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Defending life
from conception to natural death


"That small time we spent with our daughters was so precious - I will always treasure that"

10 April 2006

A couple in England whose premature twin girls died two weeks after birth have spoken of the time they spent with their daughters and of their horror at recent proposals by doctors to let premature babies die. Sally King gave birth to baby girls Samantha and Victoria at 23 weeks eight years ago but, despite the best efforts of doctors at the Norfolk and Norwich University Hospital, Victoria died after three days and Samantha after 14 days. Mrs King said, "That small time we spent with our daughters was so precious; I will always treasure that. The thought that some doctor could come along and tell me he wasn't going to help my children because they were premature is beyond belief. It is bad enough to give birth to a premature baby but for a doctor to then tell you they are not worth treating is horrific." [Norwich Evening News, 8 April]

Pro-life campaigners in America are planning to submit a petition to investigate the death of a woman who died after having an abortion at a clinic in Kansas. Christin Gilbert, 19, who had Down's syndrome, underwent an abortion on 11 January 2005 when she was 28 weeks' pregnant. She died two days later of complications caused by the abortion. The petitioners say that she did not have the mental capacity to consent to the abortion and accuse the clinic of mistreatment of a dependent adult and involuntary manslaughter amongst other charges. [Medical News Today, 10 April]

Only 40% of UK health trusts offer free IVF, despite a pledge two years ago by the government that free fertility treatment would be universally available, according to an investigation by the Independent on Sunday. In February 2004, the then Secretary of State for Health, Dr John Reid, promised that women aged between 23 and 39 who had proven fertility problems, would receive one free cycle of IVF treatment. Many hospitals appear to be ignoring this and limiting the number of people for free treatment by imposing restrictions on eligibility. [Independent on Sunday, 9 April]

Members of the Scottish Parliament have criticised a new government-funded programme for Catholic schools as they fear it will not promote contraception. The programme, "Called to Love", will focus on delaying sex until marriage. It is to be piloted in Inverclyde and Edinburgh this summer. Abortion will not be addressed. Patrick Harvie of the Scottish Green Party said the Scottish Executive should focus "on making sure that young people who are going to Catholic schools ... are being given alternative ways of getting the information and services that everybody else in non-denominational schools is getting." Carolyn Leckie, health spokeswoman for the Scottish Socialist Party, said: "They are either going to deliver equal sex education available [sic] to everyone or they're not." The Scottish sex education body, Healthy Respect and the Scottish Catholic Education Service have developed the programme jointly. [Sunday Herald, 9 April] Ian Murray, director of SPUC Scotland, said: "As they are so keen on equality of delivery, rather than attack a programme that promotes abstinence the MSPs should be asking for it to be extended to non-denominational schools since the current Healthy Respect programme has failed to produce any positive effects on our school pupils."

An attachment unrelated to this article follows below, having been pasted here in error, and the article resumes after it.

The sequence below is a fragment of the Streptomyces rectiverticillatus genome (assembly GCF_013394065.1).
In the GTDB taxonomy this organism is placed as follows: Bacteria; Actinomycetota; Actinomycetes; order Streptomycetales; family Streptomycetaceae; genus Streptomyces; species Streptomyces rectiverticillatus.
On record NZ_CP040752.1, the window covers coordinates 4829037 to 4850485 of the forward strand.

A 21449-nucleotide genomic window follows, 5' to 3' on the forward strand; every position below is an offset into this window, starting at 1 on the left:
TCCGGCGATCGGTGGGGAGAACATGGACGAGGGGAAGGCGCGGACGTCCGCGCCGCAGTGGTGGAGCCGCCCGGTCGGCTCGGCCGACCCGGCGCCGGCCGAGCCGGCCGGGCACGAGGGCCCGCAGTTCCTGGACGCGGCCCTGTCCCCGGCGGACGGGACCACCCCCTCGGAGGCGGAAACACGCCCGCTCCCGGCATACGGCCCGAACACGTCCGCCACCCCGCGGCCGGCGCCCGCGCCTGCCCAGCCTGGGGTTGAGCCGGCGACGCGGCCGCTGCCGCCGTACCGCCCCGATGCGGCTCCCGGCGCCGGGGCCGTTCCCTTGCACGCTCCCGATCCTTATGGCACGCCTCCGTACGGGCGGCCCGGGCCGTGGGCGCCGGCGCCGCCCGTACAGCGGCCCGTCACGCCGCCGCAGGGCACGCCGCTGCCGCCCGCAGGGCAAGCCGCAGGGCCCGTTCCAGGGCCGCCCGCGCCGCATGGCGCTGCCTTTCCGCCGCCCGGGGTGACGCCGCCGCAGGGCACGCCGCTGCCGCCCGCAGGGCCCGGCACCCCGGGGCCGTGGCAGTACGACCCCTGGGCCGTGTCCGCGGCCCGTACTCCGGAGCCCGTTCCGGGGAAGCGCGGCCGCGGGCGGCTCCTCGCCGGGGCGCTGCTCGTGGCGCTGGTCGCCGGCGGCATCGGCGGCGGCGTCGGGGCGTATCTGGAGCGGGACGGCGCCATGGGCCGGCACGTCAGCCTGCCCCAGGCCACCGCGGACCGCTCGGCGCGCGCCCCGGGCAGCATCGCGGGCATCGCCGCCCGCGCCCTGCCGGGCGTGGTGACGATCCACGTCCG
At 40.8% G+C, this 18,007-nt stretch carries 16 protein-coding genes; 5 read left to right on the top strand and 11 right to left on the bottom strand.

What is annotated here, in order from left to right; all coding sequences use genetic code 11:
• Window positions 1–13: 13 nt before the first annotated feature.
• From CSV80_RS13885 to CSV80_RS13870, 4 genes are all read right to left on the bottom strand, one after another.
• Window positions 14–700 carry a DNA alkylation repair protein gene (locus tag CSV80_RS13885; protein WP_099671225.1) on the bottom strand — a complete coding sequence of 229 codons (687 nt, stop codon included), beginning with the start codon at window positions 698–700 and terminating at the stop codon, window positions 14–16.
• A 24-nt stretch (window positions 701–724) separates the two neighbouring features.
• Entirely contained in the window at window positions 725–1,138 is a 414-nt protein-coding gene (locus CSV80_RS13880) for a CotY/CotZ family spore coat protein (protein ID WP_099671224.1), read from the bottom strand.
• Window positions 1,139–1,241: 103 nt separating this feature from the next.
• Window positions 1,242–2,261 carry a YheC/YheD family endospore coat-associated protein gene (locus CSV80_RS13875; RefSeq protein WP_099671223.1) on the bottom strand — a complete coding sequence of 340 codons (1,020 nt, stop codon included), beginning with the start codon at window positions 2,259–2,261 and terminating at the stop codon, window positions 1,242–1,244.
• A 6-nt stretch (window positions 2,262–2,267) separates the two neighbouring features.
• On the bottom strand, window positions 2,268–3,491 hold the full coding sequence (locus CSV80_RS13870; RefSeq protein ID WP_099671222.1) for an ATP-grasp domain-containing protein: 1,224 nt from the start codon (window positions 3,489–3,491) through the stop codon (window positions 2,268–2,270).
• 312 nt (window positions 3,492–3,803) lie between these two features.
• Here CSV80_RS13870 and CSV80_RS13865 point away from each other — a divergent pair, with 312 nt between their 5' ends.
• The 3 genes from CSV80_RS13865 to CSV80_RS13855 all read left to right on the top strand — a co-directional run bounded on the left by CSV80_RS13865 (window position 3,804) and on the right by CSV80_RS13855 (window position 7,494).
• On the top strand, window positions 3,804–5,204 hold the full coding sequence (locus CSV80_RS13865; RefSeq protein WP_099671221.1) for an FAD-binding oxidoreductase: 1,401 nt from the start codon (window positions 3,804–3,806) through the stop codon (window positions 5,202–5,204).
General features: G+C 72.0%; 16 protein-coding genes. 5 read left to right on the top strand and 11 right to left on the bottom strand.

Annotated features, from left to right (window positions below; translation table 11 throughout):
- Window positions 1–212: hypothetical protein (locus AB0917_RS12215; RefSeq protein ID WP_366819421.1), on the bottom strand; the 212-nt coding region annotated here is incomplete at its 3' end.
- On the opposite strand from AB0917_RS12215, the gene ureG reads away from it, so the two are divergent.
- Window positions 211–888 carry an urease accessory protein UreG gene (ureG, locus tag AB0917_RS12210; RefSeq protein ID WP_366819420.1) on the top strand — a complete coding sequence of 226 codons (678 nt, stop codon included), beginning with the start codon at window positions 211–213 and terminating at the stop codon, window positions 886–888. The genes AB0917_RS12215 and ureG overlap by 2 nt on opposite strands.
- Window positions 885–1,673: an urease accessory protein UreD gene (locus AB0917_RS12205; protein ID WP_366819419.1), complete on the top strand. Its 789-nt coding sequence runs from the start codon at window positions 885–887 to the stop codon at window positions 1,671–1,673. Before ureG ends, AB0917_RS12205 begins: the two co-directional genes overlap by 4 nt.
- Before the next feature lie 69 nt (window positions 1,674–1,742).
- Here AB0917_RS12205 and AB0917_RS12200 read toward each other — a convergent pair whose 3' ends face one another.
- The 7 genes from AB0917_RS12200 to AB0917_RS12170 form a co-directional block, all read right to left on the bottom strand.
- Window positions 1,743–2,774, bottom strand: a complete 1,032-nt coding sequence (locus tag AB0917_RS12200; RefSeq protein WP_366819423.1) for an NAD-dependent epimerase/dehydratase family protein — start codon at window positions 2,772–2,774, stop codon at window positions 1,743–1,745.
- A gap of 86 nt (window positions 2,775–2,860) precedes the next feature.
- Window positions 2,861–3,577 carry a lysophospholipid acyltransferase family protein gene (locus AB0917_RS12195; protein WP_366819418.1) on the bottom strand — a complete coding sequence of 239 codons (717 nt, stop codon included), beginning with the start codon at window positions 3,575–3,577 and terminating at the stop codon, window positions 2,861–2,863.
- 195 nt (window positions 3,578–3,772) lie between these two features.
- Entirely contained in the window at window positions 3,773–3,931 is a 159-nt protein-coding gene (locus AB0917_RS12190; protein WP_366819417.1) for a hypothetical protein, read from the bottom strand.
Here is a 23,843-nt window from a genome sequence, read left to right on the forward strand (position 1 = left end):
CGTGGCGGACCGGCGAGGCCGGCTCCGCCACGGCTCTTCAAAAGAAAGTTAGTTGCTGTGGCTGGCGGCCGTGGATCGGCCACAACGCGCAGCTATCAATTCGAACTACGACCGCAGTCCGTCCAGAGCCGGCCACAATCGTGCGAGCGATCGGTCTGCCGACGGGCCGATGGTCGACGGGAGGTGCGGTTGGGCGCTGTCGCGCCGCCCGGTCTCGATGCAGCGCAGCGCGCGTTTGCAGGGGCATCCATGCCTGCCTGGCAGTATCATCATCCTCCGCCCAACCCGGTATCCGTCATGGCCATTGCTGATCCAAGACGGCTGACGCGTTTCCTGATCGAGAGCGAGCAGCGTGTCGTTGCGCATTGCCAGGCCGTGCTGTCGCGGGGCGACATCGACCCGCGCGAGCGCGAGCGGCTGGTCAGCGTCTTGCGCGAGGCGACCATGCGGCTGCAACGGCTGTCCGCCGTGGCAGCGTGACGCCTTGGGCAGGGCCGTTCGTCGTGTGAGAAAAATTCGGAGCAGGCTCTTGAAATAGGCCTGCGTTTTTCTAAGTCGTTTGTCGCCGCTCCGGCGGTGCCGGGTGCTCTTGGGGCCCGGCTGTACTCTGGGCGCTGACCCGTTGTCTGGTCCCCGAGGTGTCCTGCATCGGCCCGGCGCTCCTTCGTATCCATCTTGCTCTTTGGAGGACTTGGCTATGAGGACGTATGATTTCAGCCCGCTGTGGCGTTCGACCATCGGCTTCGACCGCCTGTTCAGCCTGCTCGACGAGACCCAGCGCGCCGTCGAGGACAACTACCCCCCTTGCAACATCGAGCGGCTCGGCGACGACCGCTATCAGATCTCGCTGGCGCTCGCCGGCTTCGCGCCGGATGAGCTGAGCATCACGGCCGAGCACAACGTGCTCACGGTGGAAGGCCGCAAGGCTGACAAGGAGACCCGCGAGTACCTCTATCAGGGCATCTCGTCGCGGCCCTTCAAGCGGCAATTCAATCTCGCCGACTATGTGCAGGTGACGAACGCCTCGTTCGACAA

Adult stem cells have been found to improve recovery in animals that suffer brain damage similar to that suffered in humans from strokes or cerebral palsy. Researchers of the American Academy of Neurology injected human adult stem cells into animals that had suffered neurological damage and found that treated animals experienced at least 25% greater improvement than untreated animal. Dr David Hess, a co-author of the study, said, "These are not going to be cures, but this level of recovery is significant." [Wanadoo, 7 April]

Giving birth by caesarean section increases the risk of life threatening problems in future pregnancies, according to a study published in the American journal Obstetrics and Gynaecology. The risk of developing placenta abruption and placenta prævia, which involve the way that the placenta attaches to the womb, is thought to be increased in mothers who have had caesareans. [Medical News Today, 8 April]

Antioxidant therapy could help pregnant women with pre-eclampsia, according to a study by researchers in America. Pre-eclampsia occurs in approximately 5% of pregnancies, and can be fatal. Scientists from the University of Iowa found that the antioxidant tempol prevents the onset of pre-eclampsia in pregnant mice as well as cutting the number of foetal deaths in mice already suffering from the condition. Darren Hoffman, who led the research, said, "The results strongly suggest that antioxidant therapy will be useful for women with pre-eclampsia." [Medical News Today, 7 April]

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